Leadership Program for People

A modification of Wendy Jordan's program

The following suggestions are to be followed for those dealing with problem behaviors where dominance or aggression is involved, and for those people who have adopted a second hand dog, or are raising a puppy. These suggestions will not change your dog's problem behaviors altogether, but they will help you to establish leadership, and thereby increase your success at training your dog. Remember, the alpha dog is not the most aggressive; it is the most confident. It is the "I'll take care of you" dog in the pack.

The closer you follow the suggestions, the better your chance at success. Be persistent. Occasionally upon initiation of this type of program, your dog's negative behavior will temporarily increase in frequency prior to improving. This is similar to a child throwing a temper tantrum when he/she can't have his/her way. Do not let the tantrum make you give up the program. Work through it and keep going.

Aggression is a serious and potentially dangerous behavior to work with. Be certain that you can accept all risks when working with an aggressive dog. Neither the author or No Nonsensel Dog Training implies safety in any of these suggestions, and neither may be held responsible for any damage, injury, or destruction that may occur while following these suggestions.

1. Feed a high quality, all-natural diet. Avoid chemical preservatives, fillers, and excessive salt and sugar in the diet. Research the correct level of protein and fat for your dog's age, size, and behavior. Many dogs with behavior problems improve on a raw or home cooked diet, which is highly digestible, and contains no filler or chemicals. Discuss this with a behaviorist, canine nutritionist, or holistic vet.

2. Feed scheduled meals. Do not leave food down at all times. Allow the dog 10 minutes to eat, then pick up the bowl.

3. Eliminate all extra food treats, except those used in training.

4. Dog must earn everything positive (food, attention, petting, etc..) by responding to a command such as "sit" first. The dog must sit (or other) for everything, including getting leash on, going in or out the door, getting in the car, etc.. No more free lunches!

5. Limit all attention, petting and talking, except that given during training and exercise, or grooming sessions to less than 10 seconds.

6. For two to three weeks, pick up all the dog's toys, and keep them out of reach. Dog may have a toy to entertain itself, but it must be given to the dog by you, and it must earn the toy by sitting. Permanently remove any toys that the dog is aggressively possessive over.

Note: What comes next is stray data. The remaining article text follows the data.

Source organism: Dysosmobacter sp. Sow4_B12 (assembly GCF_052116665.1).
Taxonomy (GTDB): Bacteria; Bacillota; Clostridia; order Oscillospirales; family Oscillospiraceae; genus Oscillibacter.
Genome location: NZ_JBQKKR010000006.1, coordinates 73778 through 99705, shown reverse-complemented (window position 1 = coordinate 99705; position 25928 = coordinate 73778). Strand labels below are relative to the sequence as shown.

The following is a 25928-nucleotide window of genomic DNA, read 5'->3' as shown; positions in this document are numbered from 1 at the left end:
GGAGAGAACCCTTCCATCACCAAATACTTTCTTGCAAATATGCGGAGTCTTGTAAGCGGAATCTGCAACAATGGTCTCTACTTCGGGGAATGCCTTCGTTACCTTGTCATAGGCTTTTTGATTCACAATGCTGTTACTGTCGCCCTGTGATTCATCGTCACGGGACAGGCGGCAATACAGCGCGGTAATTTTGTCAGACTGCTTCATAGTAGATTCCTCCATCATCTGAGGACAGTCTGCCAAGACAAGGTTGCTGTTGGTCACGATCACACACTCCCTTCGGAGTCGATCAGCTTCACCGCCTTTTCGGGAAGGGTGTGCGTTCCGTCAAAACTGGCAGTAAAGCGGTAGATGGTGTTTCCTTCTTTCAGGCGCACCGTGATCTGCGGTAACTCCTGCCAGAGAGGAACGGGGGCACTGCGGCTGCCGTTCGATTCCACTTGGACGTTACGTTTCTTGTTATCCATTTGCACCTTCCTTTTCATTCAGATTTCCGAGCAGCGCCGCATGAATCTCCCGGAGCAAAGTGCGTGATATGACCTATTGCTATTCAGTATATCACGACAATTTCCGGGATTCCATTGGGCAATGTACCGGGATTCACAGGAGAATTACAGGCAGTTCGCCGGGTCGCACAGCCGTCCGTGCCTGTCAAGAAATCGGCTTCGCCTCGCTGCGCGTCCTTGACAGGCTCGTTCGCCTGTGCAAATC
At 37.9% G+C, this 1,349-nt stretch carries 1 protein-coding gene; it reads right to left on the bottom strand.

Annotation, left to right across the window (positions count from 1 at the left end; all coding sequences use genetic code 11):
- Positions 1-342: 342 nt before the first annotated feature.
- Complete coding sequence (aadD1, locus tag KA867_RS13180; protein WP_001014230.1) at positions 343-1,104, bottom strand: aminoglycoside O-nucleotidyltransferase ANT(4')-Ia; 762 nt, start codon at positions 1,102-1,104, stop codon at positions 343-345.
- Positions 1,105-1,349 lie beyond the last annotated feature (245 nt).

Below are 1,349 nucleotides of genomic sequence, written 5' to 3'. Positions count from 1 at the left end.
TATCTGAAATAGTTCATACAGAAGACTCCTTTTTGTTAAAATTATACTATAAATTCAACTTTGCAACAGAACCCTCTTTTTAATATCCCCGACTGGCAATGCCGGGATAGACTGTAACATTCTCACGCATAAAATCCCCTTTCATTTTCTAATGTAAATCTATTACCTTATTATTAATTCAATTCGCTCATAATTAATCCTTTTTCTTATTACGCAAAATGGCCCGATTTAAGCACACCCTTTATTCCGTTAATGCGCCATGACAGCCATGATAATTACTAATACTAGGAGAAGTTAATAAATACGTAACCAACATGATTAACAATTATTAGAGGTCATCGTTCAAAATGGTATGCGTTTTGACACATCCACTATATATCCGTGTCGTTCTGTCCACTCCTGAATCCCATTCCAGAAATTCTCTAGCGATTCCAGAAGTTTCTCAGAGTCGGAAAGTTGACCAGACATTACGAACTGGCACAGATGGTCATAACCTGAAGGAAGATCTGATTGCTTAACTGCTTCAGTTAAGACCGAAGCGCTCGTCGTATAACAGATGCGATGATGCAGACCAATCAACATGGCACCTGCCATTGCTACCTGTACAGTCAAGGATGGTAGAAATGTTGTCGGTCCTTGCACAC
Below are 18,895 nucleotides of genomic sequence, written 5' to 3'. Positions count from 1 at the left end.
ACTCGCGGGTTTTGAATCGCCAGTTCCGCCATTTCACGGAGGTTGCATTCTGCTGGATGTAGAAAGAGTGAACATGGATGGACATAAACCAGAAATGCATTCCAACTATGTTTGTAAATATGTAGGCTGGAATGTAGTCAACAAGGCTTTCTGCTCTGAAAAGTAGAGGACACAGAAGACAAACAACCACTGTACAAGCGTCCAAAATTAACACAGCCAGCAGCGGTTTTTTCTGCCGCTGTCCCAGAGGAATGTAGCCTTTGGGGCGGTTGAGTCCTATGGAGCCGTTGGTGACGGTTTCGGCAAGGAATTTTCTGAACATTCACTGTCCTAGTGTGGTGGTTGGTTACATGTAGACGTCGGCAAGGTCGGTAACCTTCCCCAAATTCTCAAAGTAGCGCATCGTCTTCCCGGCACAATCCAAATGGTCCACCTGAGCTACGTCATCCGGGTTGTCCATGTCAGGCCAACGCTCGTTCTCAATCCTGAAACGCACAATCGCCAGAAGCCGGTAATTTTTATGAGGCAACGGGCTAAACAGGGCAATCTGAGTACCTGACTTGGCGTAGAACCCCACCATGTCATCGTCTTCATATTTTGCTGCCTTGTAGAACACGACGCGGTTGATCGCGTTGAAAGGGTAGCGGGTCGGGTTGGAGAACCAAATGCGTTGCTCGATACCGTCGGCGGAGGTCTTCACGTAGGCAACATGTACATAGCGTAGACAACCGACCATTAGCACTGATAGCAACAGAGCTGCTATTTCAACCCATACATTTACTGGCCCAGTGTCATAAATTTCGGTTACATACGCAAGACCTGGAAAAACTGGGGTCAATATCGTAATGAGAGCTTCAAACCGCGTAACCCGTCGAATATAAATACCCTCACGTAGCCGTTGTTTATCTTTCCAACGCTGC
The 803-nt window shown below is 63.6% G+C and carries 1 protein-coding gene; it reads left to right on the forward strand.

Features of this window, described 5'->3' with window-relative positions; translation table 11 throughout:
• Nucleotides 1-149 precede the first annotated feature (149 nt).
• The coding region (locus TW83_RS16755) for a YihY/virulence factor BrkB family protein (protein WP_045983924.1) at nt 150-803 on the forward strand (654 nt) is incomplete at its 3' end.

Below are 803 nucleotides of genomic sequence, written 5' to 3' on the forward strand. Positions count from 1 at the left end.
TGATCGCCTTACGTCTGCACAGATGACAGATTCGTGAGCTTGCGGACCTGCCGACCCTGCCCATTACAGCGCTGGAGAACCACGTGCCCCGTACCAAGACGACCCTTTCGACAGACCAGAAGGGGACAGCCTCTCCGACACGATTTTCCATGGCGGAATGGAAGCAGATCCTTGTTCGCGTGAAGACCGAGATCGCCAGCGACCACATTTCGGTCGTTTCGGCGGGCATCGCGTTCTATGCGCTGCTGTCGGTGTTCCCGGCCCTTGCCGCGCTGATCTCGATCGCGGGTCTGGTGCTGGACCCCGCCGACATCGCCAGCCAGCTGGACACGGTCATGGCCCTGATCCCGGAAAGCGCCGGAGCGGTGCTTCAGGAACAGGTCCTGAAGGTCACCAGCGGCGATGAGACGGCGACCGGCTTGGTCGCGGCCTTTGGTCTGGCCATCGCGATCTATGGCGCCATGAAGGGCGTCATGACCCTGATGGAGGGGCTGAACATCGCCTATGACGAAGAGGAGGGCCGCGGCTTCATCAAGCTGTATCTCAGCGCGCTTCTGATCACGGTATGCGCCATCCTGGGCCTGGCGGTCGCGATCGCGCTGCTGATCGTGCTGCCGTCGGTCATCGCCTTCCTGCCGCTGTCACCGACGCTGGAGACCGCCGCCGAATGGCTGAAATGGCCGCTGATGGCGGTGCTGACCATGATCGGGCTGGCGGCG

7. Never give the dog attention when it demands it. Ignore the dog, Walk away from the dog, or remove the dog from the area for 10 minutes if the dog is "attention seeking". Attention seeking behaviors are problem behaviors IF the behavior disturbs you, or if the dog is aggressive, or a "problem dog". In a normal dog, attention-seeking behaviors are not necessarily a problem.

8. Limit the dog's "freedom". Restrict unsupervised exercise or yard time, and do not allow the dog off-leash in an unfenced area. While in the house and unconfined, the dog must be attached to you via the umbilical cord - a leash attached to the dog and attached to your waist, where you can easily reach it. The purpose is to give you immediate control over the dog's current behavior.

9. Dog may not sleep on your bed, however, it should sleep in the bedroom, unless otherwise advised. Furniture may also be off limits in certain cases of aggression.

10. Daily, on-leash exercise is a must! The average dog needs about 30 minutes of on-leash walking daily. Many breeds and problem dogs need every more! Walking will help the dog to relax, and also teaches the dog that you are in charge. (As opposed to off-leash play or running, which can enhance the dog's independence.) Start with the goal of 30 minutes (can be divided into 1- 30 min, 2-15 min, or 3-10 min. session) and add a daily 10 minutes training session or two, and a 5-10 minute retrieve session, and adjust the amount of exercise from there.

Begin general obedience training as soon as possible, or as soon as your dog can be safely integrated into a class. Train your dog to the novice level, and beyond. The more your dog understand and learns to work with you, the less conflict you will have with the dog.

One of the books included in our No Nonsense Dog Training Course entitled Become the Respected Leader will go indepth and give you all the tools, training and exercises to become the alpha dog. As we say time and again, the alpha dog is not an agressive, bullying leader. He or she is a calm and assertive pack leader that represents leadership, confidence and offers a sense of safety for your dog.

To Your Success,


Chad Thompson
Canine Behavior Expert

 

 

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